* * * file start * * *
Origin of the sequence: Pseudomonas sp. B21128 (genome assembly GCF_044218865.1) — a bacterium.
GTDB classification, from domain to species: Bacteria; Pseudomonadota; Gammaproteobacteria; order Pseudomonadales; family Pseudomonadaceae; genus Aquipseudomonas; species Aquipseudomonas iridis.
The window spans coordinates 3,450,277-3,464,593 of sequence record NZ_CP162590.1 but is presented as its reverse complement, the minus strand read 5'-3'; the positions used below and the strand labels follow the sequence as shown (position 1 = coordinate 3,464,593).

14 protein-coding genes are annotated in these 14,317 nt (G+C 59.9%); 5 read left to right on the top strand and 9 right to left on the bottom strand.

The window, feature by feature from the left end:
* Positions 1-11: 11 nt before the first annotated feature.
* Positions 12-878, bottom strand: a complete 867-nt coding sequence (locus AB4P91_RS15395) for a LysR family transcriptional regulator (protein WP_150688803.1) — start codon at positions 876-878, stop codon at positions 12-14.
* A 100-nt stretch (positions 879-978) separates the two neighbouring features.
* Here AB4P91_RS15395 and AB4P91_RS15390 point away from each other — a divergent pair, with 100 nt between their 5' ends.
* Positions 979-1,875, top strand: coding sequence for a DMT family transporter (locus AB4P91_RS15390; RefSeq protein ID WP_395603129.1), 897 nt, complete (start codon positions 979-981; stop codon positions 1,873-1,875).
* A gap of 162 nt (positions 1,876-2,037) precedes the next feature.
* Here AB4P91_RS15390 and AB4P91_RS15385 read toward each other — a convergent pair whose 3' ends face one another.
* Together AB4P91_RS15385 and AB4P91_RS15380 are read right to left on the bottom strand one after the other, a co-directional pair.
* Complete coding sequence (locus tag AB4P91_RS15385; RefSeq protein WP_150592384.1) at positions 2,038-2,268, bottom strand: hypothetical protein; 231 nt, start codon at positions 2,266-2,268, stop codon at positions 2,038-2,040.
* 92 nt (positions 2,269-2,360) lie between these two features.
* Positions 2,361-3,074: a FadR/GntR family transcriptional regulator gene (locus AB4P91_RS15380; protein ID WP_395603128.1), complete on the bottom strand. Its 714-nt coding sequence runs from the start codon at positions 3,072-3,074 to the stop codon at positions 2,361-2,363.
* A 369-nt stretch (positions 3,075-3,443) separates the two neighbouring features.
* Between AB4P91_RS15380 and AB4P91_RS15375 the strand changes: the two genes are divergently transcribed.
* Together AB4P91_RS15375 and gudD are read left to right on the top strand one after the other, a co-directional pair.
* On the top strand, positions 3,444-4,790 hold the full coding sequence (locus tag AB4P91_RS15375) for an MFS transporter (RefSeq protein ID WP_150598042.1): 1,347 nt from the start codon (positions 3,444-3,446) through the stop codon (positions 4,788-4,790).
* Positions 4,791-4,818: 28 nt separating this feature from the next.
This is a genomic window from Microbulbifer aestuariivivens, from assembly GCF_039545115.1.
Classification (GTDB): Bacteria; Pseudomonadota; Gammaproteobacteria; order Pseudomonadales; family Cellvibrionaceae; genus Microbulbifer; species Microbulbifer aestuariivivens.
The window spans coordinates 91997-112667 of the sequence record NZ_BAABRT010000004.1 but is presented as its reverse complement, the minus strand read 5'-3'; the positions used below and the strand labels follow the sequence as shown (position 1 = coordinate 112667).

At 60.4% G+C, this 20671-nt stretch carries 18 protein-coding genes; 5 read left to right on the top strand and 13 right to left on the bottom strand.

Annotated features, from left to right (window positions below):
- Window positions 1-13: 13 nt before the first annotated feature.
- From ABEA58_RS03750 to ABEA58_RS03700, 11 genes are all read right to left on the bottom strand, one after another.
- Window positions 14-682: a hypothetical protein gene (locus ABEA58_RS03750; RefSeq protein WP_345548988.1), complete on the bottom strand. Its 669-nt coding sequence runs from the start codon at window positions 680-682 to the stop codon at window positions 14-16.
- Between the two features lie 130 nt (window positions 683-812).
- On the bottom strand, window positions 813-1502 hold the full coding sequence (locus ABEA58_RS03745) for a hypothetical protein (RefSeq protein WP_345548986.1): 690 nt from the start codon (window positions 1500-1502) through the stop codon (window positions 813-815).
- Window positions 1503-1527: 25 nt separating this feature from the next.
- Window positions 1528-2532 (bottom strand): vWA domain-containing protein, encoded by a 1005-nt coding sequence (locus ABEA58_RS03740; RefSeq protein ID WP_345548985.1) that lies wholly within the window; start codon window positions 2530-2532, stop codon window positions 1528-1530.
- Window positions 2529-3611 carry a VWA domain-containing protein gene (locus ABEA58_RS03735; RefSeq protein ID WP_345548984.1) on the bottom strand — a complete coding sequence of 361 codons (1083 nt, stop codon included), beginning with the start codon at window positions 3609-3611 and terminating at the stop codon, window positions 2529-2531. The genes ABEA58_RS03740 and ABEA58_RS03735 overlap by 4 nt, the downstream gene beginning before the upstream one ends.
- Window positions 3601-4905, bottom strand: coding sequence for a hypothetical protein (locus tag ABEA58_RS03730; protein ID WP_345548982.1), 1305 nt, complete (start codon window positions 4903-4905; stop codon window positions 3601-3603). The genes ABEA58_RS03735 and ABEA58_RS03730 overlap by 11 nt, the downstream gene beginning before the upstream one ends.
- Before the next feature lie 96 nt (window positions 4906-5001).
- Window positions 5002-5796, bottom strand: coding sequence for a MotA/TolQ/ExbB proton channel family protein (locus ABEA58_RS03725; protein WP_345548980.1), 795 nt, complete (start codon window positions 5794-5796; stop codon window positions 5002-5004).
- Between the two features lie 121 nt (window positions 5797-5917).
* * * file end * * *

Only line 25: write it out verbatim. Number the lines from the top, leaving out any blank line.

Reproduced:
At 60.4% G+C, this 20671-nt stretch carries 18 protein-coding genes; 5 read left to right on the top strand and 13 right to left on the bottom strand.